'Gotham' Grows in Season's First Commercial Ratings, but TV Sees Little Overall Gain

DVRs Still Make Time-Shifting an Occasion for Ad-Skipping

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A young Jim Gordon threatens the man who will become the Penguin in the first episode of 'Gotham.'
A young Jim Gordon threatens the man who will become the Penguin in the first episode of 'Gotham.' Credit: Fox

The premiere of Fox's "Gotham" saw a big ratings bump between its initial airing and its first three days of delayed viewing, but the first batch of Nielsen's "C3" ratings this fall also suggest that time-shifted TV is also still largely marked by ad-skipping.

During the first official week of the 2014-15 broadcast TV season, Sept. 22 through Sept. 28, the average live-plus-same-day rating for all 58 first-run prime-time shows on the Big Four networks was a 2.4 among adults 18 to 49 years old, according to data provided by a Nielsen researcher. Given that a ratings point represents 1.27 million members of the coveted demographic, a 2.4 rating equals just under 3.05 million viewers in that age range.

When the three days of commercial deliveries were factored in, the Week One average inched up just 5%, to a 2.5 rating. In other words, despite all the marked increases the networks are touting with their time-shifted program ratings, the evidence continues to show that viewers who "catch up" via their DVRs are usually zipping through the ads.

It's not surprising that the C3 ratings are roughly even with the live-plus-same-day numbers, the ratings that are generated the afternoon after any given air date. The two data streams have been more or less congruent since the C3 currency was first adopted in 2007.

But a handful of shows did improve significantly, including new shows that already performed well on the day they aired. They were also the biggest draws on VOD, a platform that effectively assures commercial impressions by making it impossible for the viewer to fast-forward through the spots.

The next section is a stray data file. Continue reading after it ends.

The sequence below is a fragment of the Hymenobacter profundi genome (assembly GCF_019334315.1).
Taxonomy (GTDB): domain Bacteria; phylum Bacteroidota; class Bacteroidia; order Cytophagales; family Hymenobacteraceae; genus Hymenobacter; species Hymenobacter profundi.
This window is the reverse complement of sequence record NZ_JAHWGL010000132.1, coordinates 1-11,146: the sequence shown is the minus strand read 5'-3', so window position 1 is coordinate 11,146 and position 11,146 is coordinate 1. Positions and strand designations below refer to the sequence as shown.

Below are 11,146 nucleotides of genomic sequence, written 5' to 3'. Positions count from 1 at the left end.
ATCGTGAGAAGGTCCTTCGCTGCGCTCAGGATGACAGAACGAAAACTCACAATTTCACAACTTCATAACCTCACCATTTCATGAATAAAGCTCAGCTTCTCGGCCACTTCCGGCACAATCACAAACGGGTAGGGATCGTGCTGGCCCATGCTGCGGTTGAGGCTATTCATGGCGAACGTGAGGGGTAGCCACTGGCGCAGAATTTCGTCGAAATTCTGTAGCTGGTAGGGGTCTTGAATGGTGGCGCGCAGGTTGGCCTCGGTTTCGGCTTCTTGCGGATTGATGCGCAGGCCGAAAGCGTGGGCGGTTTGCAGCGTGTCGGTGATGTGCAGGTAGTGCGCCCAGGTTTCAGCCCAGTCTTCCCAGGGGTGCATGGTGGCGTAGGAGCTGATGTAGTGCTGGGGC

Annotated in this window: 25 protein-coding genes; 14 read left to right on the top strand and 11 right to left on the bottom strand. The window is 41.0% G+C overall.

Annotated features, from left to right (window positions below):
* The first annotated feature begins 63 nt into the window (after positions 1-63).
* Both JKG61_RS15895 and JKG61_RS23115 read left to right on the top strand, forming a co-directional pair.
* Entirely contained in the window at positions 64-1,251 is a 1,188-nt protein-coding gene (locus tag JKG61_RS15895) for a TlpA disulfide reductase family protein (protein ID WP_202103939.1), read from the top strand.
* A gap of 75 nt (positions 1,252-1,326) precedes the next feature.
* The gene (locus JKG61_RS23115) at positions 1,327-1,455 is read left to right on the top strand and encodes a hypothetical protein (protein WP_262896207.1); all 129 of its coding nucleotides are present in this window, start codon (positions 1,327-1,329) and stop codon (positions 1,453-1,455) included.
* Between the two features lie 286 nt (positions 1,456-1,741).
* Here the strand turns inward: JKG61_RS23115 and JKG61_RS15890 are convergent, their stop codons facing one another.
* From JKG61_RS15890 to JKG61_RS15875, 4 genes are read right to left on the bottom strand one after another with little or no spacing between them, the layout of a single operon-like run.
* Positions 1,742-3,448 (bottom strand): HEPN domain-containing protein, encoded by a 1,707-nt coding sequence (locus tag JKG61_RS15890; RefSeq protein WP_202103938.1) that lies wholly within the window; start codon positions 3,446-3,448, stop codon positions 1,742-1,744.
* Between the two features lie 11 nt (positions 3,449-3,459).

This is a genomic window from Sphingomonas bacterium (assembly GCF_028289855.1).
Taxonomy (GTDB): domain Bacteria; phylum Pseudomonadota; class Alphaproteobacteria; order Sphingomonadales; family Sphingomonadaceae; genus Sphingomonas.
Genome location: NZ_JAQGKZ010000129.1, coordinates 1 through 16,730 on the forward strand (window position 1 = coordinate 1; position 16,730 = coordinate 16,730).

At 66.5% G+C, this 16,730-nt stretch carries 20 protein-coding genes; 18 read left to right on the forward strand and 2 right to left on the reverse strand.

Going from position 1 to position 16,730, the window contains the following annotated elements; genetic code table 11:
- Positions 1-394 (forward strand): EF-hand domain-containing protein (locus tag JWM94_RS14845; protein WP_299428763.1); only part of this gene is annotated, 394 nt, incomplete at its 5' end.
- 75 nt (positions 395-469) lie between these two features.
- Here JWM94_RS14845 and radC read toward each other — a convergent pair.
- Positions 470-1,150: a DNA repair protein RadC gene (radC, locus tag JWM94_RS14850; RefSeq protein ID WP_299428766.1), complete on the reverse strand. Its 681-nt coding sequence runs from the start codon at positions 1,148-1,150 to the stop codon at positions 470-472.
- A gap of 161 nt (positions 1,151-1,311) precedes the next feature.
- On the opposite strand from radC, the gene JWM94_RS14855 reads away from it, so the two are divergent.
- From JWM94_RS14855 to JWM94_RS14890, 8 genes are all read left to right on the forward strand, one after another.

Fox's Batman origin story "Gotham" soared from its initial 3.3 rating to a 4.2 in C3, gaining nearly an entire ratings point in playback mode for an almost unheard-of increase of 27%. Not coincidentally, "Gotham" was also the No. 1 VOD program in Week One on Comcast's Xfinity On Demand platform.

Other shows that saw lifts well above the average 0.1-point increase include ABC's "How to Get Away With Murder," which jumped to a 4.5 rating in the 18-to-49-year-old demo from a 3.8, and "Black-ish," which improved to a 3.8 from a 3.3. (It's worth noting that ABC's live-same-day ratings reflect Nielsen's Oct. 11 restatement of the network's seasonal deliveries.)

Some of the shows that grew the most on a percentage basis still showed rather underwhelming results overall. While Fox's swoony teen hospital drama "Red Band Society" improved 27%, for example, the shift from to a 1.4 from a 1.1 in the key demographic isn't going to keep the show off life support.

Of the 20 broadcast series that improved the most on a percentile basis in Week One, eight were ABC shows. Fox had six shows on the list, CBS had four and NBC had two. That said, NBC boasts two of the programs that are most watched live and without the intervention of a digital time machine: "Sunday Night Football," unchanged at an 8.8, and "The Voice" at 4.0.

Freshman series tend to account for the biggest gains during premiere week as viewers salt away new shows for sampling at a later date. Fox's "Sleepy Hollow" last season improved by one-half of a ratings point (3.6 from 3.1); in its second season opener, the supernatural drama grew to a 2.3 from a 2.0 in the 18-to-49 "dollar demo." Along with "Red Band," "Gotham" and "Murder," new shows that outstripped the average percentage change include ABC's "Forever" (growing to 1.8 from 1.5 on Sept. 22 and to 2.0 from 1.7 on Sept. 23, its regular Tuesday slot) and CBS's "Scorpion" (3.5 from 3.2 on Sept. 22) and "Madam Secretary" (1.6 from 1.4 on Sept. 28). NBC aired only one new show during opening week, "Mysteries of Laura," which inched up to 1.6 from 1.5 on Sept. 24.)

Returning series that improved the most in C3 were Fox's "New Girl," which grew 23% to 1.6 from 1.3; CBS's "Person of Interest," up 17 percent to 2.1 from 1.8, and NBC's "Law & Order: SVU," up 9% to 2.4 from 2.2. Already the beneficiary of ridiculously robust live-plus-same-day ratings, CBS's "The Big Bang Theory" got a 4% lift to 5.6 in C3 from 5.4, a case of bringing coals to Newcastle.

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